The FOMO inspired by social media has influenced consumers’ spending, saving, and financial habits in ways that will have long-term impacts on their ability to retire.
Are you planning for retirement? You're probably hearing warnings about the hazards, such as market volatility, rising healthcare costs, inflation. But one of the lesser-discussed dangers that could get you financially off track is social media.
In particular, you should beware of social-media-driven FOMO.
For those who have managed to avoid learning about it until now, FOMO stands for Fear Of Missing Out. FOMO usually takes the form of scrolling through an Instagram or Facebook feed – seeing curated photos of friends travelling, going out to fancy dinners, or attending events – followed by immediately feeling a sense of inadequacy from not taking part in enough of these same experiences.
The FOMO inspired by social media has influenced consumers’ spending, saving, and financial habits in ways that will have long-term impacts on their ability to retire. According to a study from Allianz1, millennials in particular are significantly impacted:
- More than half (55%) reported experiencing a fear of missing out.
- 57% spent money they hadn’t planned to because of what they saw on their social media feeds.
- The vast majority (88%) of millennial respondents also believe social media creates more of a tendency to compare one’s lifestyle with others (versus 71% of Gen Xers and 54% of boomers).
- 61% feel inadequate about their own life because of social media.
- Because of FOMO, half also claim they spend more money going out than they do on rent or mortgage.
Here’s how to protect yourself from the misleading, negative impact of social media:
Get a Reality Check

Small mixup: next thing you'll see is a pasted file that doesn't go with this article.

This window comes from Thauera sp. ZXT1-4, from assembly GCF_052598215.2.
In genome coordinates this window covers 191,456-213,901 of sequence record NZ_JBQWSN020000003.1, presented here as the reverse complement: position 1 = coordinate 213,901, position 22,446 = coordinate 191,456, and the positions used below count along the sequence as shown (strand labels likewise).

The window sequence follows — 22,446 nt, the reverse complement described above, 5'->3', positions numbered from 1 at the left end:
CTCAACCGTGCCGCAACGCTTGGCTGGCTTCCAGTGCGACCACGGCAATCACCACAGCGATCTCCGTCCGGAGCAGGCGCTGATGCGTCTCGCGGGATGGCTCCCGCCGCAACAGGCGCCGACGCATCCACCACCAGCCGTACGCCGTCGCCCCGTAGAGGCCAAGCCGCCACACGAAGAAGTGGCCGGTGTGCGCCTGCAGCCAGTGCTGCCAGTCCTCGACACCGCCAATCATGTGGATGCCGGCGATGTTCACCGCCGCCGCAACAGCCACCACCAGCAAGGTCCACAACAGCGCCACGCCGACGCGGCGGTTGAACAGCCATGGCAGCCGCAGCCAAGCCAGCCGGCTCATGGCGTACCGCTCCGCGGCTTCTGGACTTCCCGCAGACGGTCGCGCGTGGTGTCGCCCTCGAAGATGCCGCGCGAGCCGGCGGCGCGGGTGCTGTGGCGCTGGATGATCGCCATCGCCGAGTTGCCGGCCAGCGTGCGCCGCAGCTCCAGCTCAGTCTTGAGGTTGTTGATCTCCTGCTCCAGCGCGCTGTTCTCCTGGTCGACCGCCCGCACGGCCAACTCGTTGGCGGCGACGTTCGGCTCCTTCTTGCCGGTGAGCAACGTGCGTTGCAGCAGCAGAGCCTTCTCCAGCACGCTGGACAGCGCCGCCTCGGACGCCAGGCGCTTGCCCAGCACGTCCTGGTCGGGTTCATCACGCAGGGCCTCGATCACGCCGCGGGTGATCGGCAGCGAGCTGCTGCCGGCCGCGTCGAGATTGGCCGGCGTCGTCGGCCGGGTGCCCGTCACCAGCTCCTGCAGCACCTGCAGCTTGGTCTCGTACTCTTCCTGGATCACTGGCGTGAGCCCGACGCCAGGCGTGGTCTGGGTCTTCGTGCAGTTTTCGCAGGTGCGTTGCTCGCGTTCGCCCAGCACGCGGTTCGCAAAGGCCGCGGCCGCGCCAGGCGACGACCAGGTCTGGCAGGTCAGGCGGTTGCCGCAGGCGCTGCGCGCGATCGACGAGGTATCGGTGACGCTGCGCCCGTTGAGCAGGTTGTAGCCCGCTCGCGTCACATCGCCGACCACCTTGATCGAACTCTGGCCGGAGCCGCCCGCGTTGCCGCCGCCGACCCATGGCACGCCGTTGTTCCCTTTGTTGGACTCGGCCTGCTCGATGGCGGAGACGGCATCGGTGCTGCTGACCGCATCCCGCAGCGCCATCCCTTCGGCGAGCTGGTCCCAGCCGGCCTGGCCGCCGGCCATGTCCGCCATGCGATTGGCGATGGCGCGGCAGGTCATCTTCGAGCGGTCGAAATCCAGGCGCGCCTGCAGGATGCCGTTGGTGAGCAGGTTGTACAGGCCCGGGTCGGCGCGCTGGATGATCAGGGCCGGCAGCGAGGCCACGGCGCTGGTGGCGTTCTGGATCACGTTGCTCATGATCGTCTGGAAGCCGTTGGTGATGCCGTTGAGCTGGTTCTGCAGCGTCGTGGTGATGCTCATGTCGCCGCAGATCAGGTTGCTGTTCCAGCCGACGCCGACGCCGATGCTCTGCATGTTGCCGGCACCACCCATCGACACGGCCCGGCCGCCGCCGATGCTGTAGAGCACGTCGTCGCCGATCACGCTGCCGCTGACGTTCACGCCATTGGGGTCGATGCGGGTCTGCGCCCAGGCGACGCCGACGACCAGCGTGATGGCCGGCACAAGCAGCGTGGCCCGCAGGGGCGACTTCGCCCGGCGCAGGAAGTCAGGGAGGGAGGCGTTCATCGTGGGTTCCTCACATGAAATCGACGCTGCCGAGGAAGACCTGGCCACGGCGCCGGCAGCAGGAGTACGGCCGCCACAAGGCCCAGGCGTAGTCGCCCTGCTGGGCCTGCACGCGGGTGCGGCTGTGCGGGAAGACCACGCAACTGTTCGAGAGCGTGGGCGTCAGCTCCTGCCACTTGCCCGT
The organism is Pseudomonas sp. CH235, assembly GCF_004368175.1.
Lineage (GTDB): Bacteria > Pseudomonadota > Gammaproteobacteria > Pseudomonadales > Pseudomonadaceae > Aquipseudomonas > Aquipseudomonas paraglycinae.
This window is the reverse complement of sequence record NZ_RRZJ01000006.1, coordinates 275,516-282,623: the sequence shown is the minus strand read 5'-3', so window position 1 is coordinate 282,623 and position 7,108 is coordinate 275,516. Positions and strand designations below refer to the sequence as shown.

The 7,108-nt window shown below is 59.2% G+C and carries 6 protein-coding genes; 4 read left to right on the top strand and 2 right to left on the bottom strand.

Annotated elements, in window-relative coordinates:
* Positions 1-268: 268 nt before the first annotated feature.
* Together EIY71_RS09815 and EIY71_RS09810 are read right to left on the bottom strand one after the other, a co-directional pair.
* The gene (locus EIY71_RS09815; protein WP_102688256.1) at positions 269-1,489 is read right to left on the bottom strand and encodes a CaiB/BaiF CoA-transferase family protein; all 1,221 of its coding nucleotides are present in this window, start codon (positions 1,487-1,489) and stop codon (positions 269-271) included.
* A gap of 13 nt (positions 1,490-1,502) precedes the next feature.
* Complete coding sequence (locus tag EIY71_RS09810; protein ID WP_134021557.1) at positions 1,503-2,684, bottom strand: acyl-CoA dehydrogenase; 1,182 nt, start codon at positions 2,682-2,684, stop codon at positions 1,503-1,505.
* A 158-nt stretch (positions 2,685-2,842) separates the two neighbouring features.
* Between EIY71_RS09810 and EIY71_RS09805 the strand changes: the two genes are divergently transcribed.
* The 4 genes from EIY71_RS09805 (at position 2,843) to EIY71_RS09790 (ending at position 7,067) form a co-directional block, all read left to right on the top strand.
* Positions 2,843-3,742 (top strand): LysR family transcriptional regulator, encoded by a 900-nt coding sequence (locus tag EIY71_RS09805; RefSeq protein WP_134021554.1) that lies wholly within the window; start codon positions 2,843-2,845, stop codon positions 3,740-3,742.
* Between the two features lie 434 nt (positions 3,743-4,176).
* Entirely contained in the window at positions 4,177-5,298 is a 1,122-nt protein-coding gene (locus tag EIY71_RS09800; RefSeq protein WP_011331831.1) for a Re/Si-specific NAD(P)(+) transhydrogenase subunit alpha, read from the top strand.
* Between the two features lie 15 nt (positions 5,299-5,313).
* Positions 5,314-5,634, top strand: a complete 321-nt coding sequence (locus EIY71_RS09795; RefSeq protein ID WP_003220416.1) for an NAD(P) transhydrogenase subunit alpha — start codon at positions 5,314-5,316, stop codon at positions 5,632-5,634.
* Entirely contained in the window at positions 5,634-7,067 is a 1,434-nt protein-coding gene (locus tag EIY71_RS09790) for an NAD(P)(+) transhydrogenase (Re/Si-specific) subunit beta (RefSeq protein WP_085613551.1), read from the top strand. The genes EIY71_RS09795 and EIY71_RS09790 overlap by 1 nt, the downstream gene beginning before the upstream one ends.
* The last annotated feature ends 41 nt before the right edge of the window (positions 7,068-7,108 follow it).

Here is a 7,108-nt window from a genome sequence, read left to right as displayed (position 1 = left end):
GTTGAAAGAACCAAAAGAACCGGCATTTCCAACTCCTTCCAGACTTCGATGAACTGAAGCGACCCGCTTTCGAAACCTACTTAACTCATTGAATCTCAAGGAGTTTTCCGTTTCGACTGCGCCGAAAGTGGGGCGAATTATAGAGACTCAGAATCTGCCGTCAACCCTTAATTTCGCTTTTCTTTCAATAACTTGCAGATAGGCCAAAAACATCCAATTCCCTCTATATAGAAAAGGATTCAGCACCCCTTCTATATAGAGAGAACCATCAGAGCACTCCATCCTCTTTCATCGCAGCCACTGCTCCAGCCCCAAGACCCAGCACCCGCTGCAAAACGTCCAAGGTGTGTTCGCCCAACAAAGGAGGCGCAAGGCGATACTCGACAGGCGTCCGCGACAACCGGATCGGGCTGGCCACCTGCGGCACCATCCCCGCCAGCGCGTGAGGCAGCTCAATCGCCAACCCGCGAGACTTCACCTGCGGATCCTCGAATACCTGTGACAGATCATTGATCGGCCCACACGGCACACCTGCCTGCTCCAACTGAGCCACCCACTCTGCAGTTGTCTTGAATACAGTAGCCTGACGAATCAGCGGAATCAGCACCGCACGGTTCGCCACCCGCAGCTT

Social media posts don’t reveal the reality of people’s lives. Even your responsible friends aren’t going to post about their savings account, the increase in their credit score, or the percentage of their salary that they’re putting into a 401(k).
Regarding your friends who are going out and travelling a lot, you’ll never see posts showing the consequences of those choices. If Instagram had a filter that showed what their lives would look like in ten years, because of their choices today, you may not envy their posts and you may be glad you ‘missed out’ on that future.
Remember What Self-Care Actually Means
Many of these posts aren’t seen as being financially irresponsible because they’re not about buying material things – they’re centered around experiences, not expensive cars or jewelry. Many travel and experience-oriented posts are being framed, especially by influencers, as ‘self-care’. This serves two purposes: (1) relieving the audience of any guilt for craving those same experiences, as they’ve been labeled as ‘self-care’, and (2) actually making you feel guilty for not living life this way by sending the message that you aren’t taking care of yourself if your life doesn’t look Instagram-worthy.
Vacations are important. Taking breaks and having fulfilling experiences is important. Your financial future is important as well. Self-care isn’t one-dimensional: It involves multiple priorities, and financial well-being should be one of them. You don’t have to give up the good times, but you can balance the joy of your current self with the joy of your future self. That is self-care.
Get Ahead of the Impulse
Form a plan with a financial professional. Reconciling your current financial situation with your future goals – including your retirement plans – lets you know how much you should be saving and how much you can allocate for a budget to fulfill your desires, such as to...
Plan a Trip
Yes, this may seem like the opposite of saving, but planning a trip now, within your budget, protects you from the impulse to buy (and perhaps over-spend) later. When you scroll through your friends’ social media posts, you’ll know you have this to look forward to, and you won’t spring for a craving-driven trip that may cost you more than a trip you mindfully planned and budgeted for.
Even when we are constantly surrounded by social media that makes us feel we’re not seizing every moment of every day, we can seize the opportunity to secure our financial futures. You can start by meeting with a financial professional who can help help you set up a plan to save for retirement.
1. "Generations Ahead", Allianz Life Insurance Company of North America, November, 2017
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The opinions and forecasts expressed are those of the author and individuals quoted and should not be construed as a recommendation or as complete.
Tom Hurley and Phil Wright are affiliated with Jackson. All other authors are not affiliated with Jackson.